Caesar measures up   Pilot boat

7.        You also need four 110ft lines of at least 7/8Ē diameter and fenders. Not surprisingly Teeto can provide the ropes ($15 each rental for the transit) and car tyres wrapped up in plastic to make sure you are adequately fendered ($3 each rental/we took 12). You can also hire a professional line handler at $110 for the transit and having talked to a few people, they are evidently very good and we may employ one. Normally other yachties here go through as line handlers to see what it is all about. You need four line-handlers apart from the skipper.

8.        So adding it all up we are talking around $800 for the transit (Skylax is 46ft) assuming you get your buffer deposit back, which nearly everyone does.

 

So tonight we will get a date, almost certainly sometime in June, though there is every hope and some indications that we will go through earlier than the given date. Meanwhile the beer and the food in the PCYC is very good and cheap. There are old friends here and new ones to be made. There are always a lot of shades of blue and this one is not bad at all.

AND THE DATE IS JUNE 23RD. But I'm optimistic, so is the canal authority that it will be two and possibly three weeks earlier. Still not great and that puts pressure on us (and all the others) to get through the Pacific before cyclone season starts (November but December really).

                                                                                                                                    

 See annotated Google Earth maps of Colon and Balboa

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Colon to San Blas Islands

From the Skylax blog 09/05/08

Gotta get out of town

 

While Colon has itís attractions, and I do like the place, the anchorage in the flats is beset by wash and grime drifting over the docks and onto the yachts at anchor there. For most things in Colon you take a taxi, most rides are a couple of dollars, because there are parts of the city that are dangerous. In the time we have been here we have heard of at least three yachties who were mugged. You donít go out at night. That said Iíve walked into town a few times to send a fax, get petrol and some other little jobs, and as long as you are street-wise, stick to the main streets, and walk with a purposeful manner, it seemed OK.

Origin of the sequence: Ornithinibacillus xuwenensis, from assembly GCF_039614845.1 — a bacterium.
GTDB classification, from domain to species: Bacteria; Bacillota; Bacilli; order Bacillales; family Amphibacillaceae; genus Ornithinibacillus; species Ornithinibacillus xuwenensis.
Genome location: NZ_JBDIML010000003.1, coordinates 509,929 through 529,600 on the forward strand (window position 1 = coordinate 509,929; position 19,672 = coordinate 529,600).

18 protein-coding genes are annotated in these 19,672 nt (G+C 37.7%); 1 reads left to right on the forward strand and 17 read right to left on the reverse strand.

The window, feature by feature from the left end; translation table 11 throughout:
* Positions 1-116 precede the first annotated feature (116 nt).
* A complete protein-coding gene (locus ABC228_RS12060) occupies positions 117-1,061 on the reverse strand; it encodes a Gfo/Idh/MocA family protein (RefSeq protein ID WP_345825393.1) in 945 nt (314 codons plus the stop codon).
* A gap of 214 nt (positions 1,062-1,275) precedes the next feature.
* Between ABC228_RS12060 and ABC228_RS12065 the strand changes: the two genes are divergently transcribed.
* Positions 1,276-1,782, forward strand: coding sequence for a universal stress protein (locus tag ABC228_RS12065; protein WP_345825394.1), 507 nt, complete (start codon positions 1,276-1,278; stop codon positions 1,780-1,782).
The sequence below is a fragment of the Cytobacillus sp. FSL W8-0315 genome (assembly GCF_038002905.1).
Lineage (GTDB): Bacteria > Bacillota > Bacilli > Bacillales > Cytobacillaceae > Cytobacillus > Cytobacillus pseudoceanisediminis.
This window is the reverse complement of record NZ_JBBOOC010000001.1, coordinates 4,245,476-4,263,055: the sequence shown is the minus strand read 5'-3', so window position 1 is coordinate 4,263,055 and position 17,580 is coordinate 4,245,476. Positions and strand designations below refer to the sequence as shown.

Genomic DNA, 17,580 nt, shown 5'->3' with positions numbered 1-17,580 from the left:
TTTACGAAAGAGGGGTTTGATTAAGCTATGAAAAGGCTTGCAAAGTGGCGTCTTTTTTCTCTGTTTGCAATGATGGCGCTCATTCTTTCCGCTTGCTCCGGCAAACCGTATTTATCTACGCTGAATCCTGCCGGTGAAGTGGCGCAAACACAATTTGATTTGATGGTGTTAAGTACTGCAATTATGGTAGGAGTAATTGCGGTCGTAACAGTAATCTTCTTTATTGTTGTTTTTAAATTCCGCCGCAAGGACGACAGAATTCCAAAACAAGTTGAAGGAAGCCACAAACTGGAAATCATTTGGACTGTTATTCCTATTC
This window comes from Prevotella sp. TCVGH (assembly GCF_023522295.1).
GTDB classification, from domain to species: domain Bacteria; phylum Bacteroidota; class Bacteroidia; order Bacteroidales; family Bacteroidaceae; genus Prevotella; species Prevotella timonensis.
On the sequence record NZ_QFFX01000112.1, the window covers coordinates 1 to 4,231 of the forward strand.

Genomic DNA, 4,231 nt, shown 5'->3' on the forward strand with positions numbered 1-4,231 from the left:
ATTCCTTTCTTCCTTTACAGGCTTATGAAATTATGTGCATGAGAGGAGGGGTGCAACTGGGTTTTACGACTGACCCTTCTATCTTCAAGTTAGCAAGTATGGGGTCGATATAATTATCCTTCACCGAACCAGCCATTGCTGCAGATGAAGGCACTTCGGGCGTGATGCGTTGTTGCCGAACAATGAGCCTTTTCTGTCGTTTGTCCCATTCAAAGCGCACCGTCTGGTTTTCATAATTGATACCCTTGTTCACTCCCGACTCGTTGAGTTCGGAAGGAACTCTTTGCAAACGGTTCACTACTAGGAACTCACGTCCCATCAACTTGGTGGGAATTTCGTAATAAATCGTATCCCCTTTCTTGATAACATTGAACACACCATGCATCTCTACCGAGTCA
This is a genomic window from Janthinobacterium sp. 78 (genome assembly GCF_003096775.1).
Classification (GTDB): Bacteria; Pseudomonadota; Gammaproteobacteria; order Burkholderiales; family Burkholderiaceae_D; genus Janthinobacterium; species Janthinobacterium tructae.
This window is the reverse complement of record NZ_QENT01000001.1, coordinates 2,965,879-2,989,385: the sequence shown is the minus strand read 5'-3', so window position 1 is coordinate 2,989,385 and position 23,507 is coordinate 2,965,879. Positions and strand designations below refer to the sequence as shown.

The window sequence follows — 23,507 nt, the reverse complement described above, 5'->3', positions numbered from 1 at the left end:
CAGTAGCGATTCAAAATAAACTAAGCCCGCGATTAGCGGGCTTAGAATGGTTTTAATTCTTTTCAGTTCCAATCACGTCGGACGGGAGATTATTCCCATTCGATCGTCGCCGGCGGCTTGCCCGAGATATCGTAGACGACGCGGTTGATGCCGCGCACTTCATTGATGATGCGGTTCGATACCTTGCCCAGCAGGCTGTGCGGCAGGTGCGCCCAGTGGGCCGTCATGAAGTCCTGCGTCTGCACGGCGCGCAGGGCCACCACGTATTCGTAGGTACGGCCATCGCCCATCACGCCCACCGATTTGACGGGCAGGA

Once we had sorted a few work things back in the UK via the internet and completed some boat jobs we hauled up the anchor and after a good half hour cleaning the chain off, set sail for Portobelo. This is the bay where Drake based himself while sacking Spanish cities up and down the coast and he reputedly buried at sea off a small islet at the entrance still called Isla Drake. The scourge of the Spanish Main, sacker of cities and privateer for Queen Elizabeth terrorised this coast and for centuries mothers would keep the kids in order by telling them El Terrible Drake is coming to get you. The Spanish then fortified the bay although that didnít stop Henry Morgan from sacking it nearly a century later.

 

We anchored under San Fernando fort where the jungle comes right down to the waters edge and howler monkeys occasionally can be heard at dusk. The town across the way has basic shopping although you wouldnít leave your dinghy over there at night.

 

The coast up to the San Blas has anchorages aplenty in small bays on the mainland coast and behind islands, though we only stopped overnight at Isla Grande. Although the weather is reasonably settled with light trades from the N-NE, at this time of year small lows come off Columbia bringing rain, lots of rain and thunder and lightening, but nothing wind-wise to worry about although you get occasional light westerlies.

 

You clear into the San Blas at Porvenir where the Kunas charge $12 per person to cruise around the islands. These are more cays than islands with fringing coral protecting anchorages. As long as the sun is reasonably high in the sky you can see the reefs and passages through  them. It is no place to rely on electronic charts.

 Puerto Yate

As soon as you arrive at Porvenir the mola ladies in their ulus, dugout canoes, arrive to sell molas. They are pretty insistent and you will often have two or three canoes holding on to the boat and mola ladies imploring you to buy their molas. Yeah, course we bought some. After that itís bon-bon and caramello request time for the kids in the canoes. Apart from one strident lady who told me to get out of the water, (I was cleaning the prop), and get some money to buy her molas, its all pretty amicable.

Home on the cays is a lot of wooden and bamboo buildings with a few more substantial coral block and limestone buildings and some of the alleys between the houses are so tight you need to stand aside to let others through. Toilet facilities are a little hut on stilts perched over the sea.

We sailed around the Lemon Cays, back to Porvenir and the other cays nearby and over to Chichime Cays. Iíve got to be honest here. There are only so many white coral sand beaches fringed by coconut palms that I can take. Three to four days is good for me before heading back to places that have a little more human activity going on and are in their own way just as beautiful. So we sailed back to Portobello and in a day or so will head back to Colon to give John on Quequeg a hand to go through the canal. You need to have four line-handlers apart from the skipper so other yachties generally give a hand to one another.